Beach Money Exits
45 Journal of Corporation Law 151 (2019)
65 Pages Posted: 18 Aug 2019 Last revised: 13 Apr 2020
Date Written: August 13, 2019
The capital structure of fast-growing startups makes them vulnerable to value-destroying acquisitions. Founders in early-stage startups own a large fraction of their company’s equity, which gives them powerful incentives to deliver growth. But there is an underappreciated downside to tying founders’ net worth so tightly to one risky, illiquid asset. When a fast-growing startup receives an acquisition offer for less than its expected value, founders may push their board to take it. Founders may prefer an exit that would diversify their risk and give them financial security for life — beach money — to the uncertain prospect of even greater wealth later. Venture capitalists contract for the right to block this kind of acquisition, but their veto threat will not be credible if the startup’s continued growth requires the founders’ cooperation. Corporate law may not provide a remedy either because the source of a founder-director’s apparent disloyalty is difficult to prove: the subjective value they place on an otherwise legitimate payout. These beach money exits impose a hidden tax on innovation. When an acquirer’s bid is lower than a startup board’s estimate of the expected value of remaining independent, an acquisition may transfer control of the startup’s assets to a business that will put them to a less productive, and possibly anticompetitive, use. The difficulty of preventing these inefficient acquisitions reveals the limits of private ordering.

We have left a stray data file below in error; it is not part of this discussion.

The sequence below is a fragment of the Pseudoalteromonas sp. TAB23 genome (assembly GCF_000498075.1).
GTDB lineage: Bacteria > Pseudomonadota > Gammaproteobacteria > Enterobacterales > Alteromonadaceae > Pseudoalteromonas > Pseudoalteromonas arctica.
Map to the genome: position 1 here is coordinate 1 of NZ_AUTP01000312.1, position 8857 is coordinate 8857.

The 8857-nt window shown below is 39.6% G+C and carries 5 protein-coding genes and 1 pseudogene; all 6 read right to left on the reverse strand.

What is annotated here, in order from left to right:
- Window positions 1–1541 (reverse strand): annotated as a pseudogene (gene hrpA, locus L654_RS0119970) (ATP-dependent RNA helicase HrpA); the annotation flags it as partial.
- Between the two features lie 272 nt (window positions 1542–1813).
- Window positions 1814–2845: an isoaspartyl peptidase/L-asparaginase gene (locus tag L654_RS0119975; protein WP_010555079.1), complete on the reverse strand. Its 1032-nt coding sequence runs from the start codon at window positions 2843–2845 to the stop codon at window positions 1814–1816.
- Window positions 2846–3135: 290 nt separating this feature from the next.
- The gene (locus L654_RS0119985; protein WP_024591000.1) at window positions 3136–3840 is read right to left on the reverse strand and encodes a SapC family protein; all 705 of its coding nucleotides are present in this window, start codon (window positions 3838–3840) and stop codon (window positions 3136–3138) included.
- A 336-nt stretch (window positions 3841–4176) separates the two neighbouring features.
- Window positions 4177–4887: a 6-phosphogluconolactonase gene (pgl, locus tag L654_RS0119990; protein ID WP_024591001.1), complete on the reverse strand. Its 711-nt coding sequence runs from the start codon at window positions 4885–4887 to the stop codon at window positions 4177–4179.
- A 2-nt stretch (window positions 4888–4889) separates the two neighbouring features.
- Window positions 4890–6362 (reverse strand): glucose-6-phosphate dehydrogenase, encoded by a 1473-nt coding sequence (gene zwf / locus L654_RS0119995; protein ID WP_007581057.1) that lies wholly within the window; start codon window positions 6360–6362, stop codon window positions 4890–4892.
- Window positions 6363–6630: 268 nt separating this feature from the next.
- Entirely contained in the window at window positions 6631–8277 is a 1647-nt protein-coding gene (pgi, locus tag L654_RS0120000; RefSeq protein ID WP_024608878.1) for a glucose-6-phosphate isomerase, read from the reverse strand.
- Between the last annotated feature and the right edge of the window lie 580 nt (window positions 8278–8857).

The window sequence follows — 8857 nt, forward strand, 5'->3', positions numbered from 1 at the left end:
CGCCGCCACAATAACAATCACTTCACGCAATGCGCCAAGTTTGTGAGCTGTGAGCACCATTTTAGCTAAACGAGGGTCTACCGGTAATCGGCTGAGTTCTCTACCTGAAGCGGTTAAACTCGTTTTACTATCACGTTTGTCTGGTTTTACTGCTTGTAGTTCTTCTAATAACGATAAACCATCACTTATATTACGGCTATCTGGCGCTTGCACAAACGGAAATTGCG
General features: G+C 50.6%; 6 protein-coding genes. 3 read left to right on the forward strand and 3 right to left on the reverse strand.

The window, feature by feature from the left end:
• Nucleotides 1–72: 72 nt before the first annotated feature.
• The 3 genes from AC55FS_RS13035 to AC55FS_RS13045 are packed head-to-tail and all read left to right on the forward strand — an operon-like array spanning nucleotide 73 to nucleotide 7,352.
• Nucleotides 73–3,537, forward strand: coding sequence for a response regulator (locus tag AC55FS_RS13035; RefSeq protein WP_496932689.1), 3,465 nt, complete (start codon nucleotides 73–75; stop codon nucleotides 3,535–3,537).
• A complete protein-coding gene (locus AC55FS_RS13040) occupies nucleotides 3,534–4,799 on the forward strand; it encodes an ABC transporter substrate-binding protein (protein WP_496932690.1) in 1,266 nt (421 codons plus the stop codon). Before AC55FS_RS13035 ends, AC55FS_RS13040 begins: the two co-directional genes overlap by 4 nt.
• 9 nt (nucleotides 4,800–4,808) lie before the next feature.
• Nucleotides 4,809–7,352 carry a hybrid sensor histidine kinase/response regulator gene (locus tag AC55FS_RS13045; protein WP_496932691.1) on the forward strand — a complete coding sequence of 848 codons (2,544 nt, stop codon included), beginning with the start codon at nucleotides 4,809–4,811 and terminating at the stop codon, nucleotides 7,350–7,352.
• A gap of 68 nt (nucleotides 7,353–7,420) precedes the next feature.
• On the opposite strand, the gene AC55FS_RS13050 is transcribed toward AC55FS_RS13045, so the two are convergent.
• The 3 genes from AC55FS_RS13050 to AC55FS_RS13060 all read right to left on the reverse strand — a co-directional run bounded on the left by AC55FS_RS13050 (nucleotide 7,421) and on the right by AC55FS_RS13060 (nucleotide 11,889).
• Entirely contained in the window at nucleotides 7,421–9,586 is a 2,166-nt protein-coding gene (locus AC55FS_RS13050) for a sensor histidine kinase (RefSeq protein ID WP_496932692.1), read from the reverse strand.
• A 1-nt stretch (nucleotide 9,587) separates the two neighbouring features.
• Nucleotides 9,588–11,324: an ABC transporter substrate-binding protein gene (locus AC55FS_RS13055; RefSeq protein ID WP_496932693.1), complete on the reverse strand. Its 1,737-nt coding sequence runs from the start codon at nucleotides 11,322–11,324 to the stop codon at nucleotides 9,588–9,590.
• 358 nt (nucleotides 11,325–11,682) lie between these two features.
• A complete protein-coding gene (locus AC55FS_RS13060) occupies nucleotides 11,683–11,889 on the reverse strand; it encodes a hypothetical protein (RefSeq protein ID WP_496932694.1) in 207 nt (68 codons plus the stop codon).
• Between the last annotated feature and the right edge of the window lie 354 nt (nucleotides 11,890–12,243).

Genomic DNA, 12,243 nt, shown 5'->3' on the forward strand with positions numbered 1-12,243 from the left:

Keywords: startups, acquisitions, venture capital, corporate law, contracts
JEL Classification: K22, K12
Suggested Citation: Suggested Citation